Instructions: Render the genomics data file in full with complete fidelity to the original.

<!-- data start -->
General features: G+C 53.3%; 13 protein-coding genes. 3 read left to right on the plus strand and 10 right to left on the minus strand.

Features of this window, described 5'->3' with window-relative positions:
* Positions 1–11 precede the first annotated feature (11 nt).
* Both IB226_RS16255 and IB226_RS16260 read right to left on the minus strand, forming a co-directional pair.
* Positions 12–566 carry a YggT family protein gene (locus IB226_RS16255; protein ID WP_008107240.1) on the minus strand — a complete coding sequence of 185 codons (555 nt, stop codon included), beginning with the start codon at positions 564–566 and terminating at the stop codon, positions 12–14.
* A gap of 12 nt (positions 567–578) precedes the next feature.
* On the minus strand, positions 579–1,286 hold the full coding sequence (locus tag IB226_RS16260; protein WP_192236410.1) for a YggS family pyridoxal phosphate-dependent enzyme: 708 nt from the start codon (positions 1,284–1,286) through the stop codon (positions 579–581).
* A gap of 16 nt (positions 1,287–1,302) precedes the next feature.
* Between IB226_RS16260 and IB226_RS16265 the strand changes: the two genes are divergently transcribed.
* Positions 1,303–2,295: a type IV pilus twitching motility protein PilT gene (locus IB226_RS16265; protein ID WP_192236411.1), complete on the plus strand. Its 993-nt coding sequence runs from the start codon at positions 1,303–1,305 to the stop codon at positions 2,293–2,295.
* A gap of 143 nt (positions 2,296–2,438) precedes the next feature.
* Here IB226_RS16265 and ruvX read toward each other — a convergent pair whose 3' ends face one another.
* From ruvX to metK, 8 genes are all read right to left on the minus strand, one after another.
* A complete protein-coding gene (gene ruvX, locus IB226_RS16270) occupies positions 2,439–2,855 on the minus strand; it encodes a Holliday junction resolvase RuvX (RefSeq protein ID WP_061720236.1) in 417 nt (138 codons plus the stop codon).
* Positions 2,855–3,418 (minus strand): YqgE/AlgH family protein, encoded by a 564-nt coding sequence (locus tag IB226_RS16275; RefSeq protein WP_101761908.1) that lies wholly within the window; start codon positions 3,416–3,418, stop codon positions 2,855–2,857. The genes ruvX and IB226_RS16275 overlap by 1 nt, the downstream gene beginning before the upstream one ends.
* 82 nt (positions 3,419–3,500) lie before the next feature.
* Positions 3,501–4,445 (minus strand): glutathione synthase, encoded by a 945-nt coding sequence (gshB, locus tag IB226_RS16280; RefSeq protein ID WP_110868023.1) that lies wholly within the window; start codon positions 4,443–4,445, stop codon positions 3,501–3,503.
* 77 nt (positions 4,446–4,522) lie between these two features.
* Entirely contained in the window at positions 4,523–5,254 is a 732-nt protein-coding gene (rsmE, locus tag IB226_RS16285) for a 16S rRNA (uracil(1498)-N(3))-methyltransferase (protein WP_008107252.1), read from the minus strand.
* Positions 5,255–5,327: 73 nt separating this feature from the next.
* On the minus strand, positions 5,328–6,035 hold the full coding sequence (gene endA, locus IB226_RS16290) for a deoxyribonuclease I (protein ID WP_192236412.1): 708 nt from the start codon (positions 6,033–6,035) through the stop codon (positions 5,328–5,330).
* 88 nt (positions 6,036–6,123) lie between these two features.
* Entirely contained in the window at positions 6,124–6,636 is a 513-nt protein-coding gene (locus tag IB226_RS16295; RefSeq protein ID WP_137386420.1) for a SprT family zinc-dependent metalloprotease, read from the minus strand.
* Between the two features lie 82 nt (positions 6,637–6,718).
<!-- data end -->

General features: G+C 53.3%; 13 protein-coding genes. 3 read left to right on the plus strand and 10 right to left on the minus strand.

Features of this window, described 5'->3' with window-relative positions:
* Positions 1–11 precede the first annotated feature (11 nt).
* Both IB226_RS16255 and IB226_RS16260 read right to left on the minus strand, forming a co-directional pair.
* Positions 12–566 carry a YggT family protein gene (locus IB226_RS16255; protein ID WP_008107240.1) on the minus strand — a complete coding sequence of 185 codons (555 nt, stop codon included), beginning with the start codon at positions 564–566 and terminating at the stop codon, positions 12–14.
* A gap of 12 nt (positions 567–578) precedes the next feature.
* On the minus strand, positions 579–1,286 hold the full coding sequence (locus tag IB226_RS16260; protein WP_192236410.1) for a YggS family pyridoxal phosphate-dependent enzyme: 708 nt from the start codon (positions 1,284–1,286) through the stop codon (positions 579–581).
* A gap of 16 nt (positions 1,287–1,302) precedes the next feature.
* Between IB226_RS16260 and IB226_RS16265 the strand changes: the two genes are divergently transcribed.
* Positions 1,303–2,295: a type IV pilus twitching motility protein PilT gene (locus IB226_RS16265; protein ID WP_192236411.1), complete on the plus strand. Its 993-nt coding sequence runs from the start codon at positions 1,303–1,305 to the stop codon at positions 2,293–2,295.
* A gap of 143 nt (positions 2,296–2,438) precedes the next feature.
* Here IB226_RS16265 and ruvX read toward each other — a convergent pair whose 3' ends face one another.
* From ruvX to metK, 8 genes are all read right to left on the minus strand, one after another.
* A complete protein-coding gene (gene ruvX, locus IB226_RS16270) occupies positions 2,439–2,855 on the minus strand; it encodes a Holliday junction resolvase RuvX (RefSeq protein ID WP_061720236.1) in 417 nt (138 codons plus the stop codon).
* Positions 2,855–3,418 (minus strand): YqgE/AlgH family protein, encoded by a 564-nt coding sequence (locus tag IB226_RS16275; RefSeq protein WP_101761908.1) that lies wholly within the window; start codon positions 3,416–3,418, stop codon positions 2,855–2,857. The genes ruvX and IB226_RS16275 overlap by 1 nt, the downstream gene beginning before the upstream one ends.
* 82 nt (positions 3,419–3,500) lie before the next feature.
* Positions 3,501–4,445 (minus strand): glutathione synthase, encoded by a 945-nt coding sequence (gshB, locus tag IB226_RS16280; RefSeq protein ID WP_110868023.1) that lies wholly within the window; start codon positions 4,443–4,445, stop codon positions 3,501–3,503.
* 77 nt (positions 4,446–4,522) lie between these two features.
* Entirely contained in the window at positions 4,523–5,254 is a 732-nt protein-coding gene (rsmE, locus tag IB226_RS16285) for a 16S rRNA (uracil(1498)-N(3))-methyltransferase (protein WP_008107252.1), read from the minus strand.
* Positions 5,255–5,327: 73 nt separating this feature from the next.
* On the minus strand, positions 5,328–6,035 hold the full coding sequence (gene endA, locus IB226_RS16290) for a deoxyribonuclease I (protein ID WP_192236412.1): 708 nt from the start codon (positions 6,033–6,035) through the stop codon (positions 5,328–5,330).
* 88 nt (positions 6,036–6,123) lie between these two features.
* Entirely contained in the window at positions 6,124–6,636 is a 513-nt protein-coding gene (locus tag IB226_RS16295; RefSeq protein ID WP_137386420.1) for a SprT family zinc-dependent metalloprotease, read from the minus strand.
* Between the two features lie 82 nt (positions 6,637–6,718).